On May 21, 2019, the U.S. Census Bureau released a report of how much American school districts spend per student.
Joe Carter of the Acton Institute highlighted seven figures that stood out in this report:
- Per-pupil spending in public elementary and secondary education (pre-K up to the 12th grade) for all states and the District of Columbia rose by 3.7 percent to $12,201 per student during the 2017 fiscal year. In 2016, spending was at $11,763 per pupil.
- The top five school systems with the largest student populations are located in New York City (984,462), Los Angeles (633, 621), Chicago (378,199), Miami-Dade County, FL (357,249), and Clark County, NV (326,953).
- Of the top 100 largest school systems observed, the top five biggest per-pupil spenders were New York City School District ($25,199), Boston City Schools in Massachusetts ($22,292), Baltimore City Schools in Maryland ($16,184), Montgomery County School District in Maryland ($16,109), and Howard County School District in Maryland ($15,921).
- Maryland stuck out like sore thumb by having four of the top 10 school districts with the highest spending per student in the nation.
- The public school systems that received the highest percentage of revenues from the federal government were New Mexico (14.4 percent), Mississippi (14.1 percent), Alaska (14.0 percent), Arizona (13.7 percent), and South Dakota (12.8 percent).
- On another hand, the public school systems that received the lowest rate of the percentage of their revenue wise from the federal government were New Jersey (4.1 percent), Massachusetts (4.3 percent), Connecticut (4.3 percent), Minnesota (5.2 percent) and New York (5.3 percent).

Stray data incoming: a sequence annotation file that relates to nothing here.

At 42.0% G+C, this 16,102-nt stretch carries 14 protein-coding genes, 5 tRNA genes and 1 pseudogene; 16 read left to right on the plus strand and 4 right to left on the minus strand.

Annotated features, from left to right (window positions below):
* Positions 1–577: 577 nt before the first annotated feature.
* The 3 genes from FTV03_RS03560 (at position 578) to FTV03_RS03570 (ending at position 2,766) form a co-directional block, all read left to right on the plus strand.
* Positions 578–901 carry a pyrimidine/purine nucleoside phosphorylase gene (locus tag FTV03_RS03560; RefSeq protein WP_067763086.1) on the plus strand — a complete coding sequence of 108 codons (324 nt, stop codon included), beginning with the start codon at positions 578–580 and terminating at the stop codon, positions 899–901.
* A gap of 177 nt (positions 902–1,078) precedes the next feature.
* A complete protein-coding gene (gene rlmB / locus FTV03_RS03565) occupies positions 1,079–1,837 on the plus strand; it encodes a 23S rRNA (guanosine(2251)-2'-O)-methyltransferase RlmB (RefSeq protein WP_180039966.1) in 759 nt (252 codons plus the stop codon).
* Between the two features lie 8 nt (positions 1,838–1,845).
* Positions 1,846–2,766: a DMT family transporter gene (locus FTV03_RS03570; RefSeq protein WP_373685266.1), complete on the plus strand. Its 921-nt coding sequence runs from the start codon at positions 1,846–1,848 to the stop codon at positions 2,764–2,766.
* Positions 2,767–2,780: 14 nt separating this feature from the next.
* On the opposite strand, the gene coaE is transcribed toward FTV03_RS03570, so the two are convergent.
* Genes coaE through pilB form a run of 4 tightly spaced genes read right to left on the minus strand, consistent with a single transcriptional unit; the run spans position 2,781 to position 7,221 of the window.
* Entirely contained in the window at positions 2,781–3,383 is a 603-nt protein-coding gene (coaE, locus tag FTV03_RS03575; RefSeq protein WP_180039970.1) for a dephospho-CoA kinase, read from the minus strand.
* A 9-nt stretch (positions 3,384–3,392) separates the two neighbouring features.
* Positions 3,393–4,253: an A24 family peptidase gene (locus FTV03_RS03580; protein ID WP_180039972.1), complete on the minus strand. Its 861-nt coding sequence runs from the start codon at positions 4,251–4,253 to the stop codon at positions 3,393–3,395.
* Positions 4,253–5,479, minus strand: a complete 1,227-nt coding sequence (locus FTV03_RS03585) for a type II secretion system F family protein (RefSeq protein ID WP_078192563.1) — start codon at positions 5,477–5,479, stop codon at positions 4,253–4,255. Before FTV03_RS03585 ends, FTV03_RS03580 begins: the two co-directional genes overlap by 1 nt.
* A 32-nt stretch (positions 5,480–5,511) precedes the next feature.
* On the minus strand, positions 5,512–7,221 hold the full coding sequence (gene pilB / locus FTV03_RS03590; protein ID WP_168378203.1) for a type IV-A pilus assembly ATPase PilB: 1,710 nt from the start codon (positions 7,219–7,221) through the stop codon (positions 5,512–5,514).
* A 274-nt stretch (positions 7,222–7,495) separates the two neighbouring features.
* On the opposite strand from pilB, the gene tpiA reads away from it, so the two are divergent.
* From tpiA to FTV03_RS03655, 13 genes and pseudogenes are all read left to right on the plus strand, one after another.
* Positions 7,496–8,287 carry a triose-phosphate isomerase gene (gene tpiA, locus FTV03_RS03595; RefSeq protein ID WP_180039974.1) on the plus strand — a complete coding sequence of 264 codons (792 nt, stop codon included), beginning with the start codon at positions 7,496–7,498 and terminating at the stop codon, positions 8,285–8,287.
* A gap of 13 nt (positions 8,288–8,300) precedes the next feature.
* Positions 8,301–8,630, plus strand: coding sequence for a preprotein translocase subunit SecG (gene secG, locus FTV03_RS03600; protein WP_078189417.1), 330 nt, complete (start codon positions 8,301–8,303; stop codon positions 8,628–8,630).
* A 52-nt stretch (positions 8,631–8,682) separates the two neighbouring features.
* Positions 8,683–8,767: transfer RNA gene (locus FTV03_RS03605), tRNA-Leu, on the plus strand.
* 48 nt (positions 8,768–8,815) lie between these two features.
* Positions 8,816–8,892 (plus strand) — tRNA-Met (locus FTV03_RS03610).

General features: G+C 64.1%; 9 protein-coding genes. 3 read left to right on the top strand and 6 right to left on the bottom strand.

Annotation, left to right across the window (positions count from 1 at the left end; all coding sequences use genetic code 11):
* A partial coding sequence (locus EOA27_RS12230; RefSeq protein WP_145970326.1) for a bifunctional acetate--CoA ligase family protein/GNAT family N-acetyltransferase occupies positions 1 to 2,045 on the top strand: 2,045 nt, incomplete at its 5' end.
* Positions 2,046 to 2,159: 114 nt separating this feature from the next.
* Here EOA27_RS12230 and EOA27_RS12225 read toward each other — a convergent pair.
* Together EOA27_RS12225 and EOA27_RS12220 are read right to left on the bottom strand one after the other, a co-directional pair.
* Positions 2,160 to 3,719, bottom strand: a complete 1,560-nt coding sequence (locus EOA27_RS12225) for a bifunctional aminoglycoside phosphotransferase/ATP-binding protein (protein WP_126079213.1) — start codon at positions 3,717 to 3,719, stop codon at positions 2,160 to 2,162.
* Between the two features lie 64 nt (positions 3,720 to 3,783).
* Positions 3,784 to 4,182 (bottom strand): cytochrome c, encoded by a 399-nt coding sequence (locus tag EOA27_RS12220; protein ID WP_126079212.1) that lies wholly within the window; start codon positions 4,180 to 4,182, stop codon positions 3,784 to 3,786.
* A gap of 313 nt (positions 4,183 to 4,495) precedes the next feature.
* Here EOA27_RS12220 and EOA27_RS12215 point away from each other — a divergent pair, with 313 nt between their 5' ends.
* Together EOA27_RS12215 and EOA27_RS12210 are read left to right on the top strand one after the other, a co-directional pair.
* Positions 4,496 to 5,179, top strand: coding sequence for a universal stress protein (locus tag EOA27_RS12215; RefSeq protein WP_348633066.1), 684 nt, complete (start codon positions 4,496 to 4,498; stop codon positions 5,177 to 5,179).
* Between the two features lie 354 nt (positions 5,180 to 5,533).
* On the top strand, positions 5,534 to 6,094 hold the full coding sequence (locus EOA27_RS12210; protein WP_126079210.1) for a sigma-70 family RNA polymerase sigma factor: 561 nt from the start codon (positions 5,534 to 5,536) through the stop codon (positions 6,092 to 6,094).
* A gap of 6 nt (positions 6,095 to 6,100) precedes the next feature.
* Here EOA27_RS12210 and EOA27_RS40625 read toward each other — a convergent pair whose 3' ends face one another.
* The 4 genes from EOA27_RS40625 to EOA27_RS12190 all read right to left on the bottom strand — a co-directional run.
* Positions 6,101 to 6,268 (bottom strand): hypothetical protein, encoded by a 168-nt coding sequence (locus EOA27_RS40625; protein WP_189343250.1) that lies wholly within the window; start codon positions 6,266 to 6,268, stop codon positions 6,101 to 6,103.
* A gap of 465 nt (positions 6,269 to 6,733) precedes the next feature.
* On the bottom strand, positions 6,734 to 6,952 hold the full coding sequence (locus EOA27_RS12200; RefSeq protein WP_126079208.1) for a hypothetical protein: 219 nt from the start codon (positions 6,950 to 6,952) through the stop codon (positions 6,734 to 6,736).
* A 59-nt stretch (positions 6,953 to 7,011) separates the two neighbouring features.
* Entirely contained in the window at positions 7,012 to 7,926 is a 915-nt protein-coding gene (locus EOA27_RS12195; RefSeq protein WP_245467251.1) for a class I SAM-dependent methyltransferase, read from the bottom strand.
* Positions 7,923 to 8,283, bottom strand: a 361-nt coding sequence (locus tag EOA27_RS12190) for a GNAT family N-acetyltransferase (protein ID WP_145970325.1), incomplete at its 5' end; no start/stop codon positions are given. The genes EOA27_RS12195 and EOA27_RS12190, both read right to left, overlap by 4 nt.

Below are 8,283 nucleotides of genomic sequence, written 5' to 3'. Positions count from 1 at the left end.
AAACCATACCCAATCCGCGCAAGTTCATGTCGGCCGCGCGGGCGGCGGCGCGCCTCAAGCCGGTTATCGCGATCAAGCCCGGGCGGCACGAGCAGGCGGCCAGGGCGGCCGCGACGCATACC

- In 2017 alone, public elementary and secondary revenue, coming from all sources, totaled to $694.1 billion. This represents a 3.4 percent increase from the 2016 fiscal year, where total revenue stood at $671.2.
All in all, it appears that America’s education spending bonanza persists despite evidence that government schools are underperforming against international competitors.
When it was created, the Department of Education’s budget started off at $14.5 billion in 1979 and now hovers around $70 billion. The education largesse gets even worse when school breakfast and lunch and Head Start programs are accounted for, which puts the total Department of Education spending at roughly $100 billion.
These spending trends are what happens when we start treating goods and services such as education like positive rights. This fundamental misunderstanding of what freedom constitutes leads to suboptimal outcomes. The way to fix education in America is by bringing in market incentives to the education sector, not more feel-good government involvement.
Options like charter schools, school vouchers, home-schooling deregulation, and the privatization of education services should all be on the table.
There are no sacred cows for market reforms. Sectors with overwhelming state involvement like education will likely lag, thus necessitating some private sector incentives.
Once America is able to get over the mental hump that education is not special, and could actually use market reforms, education outcomes will improve for the better.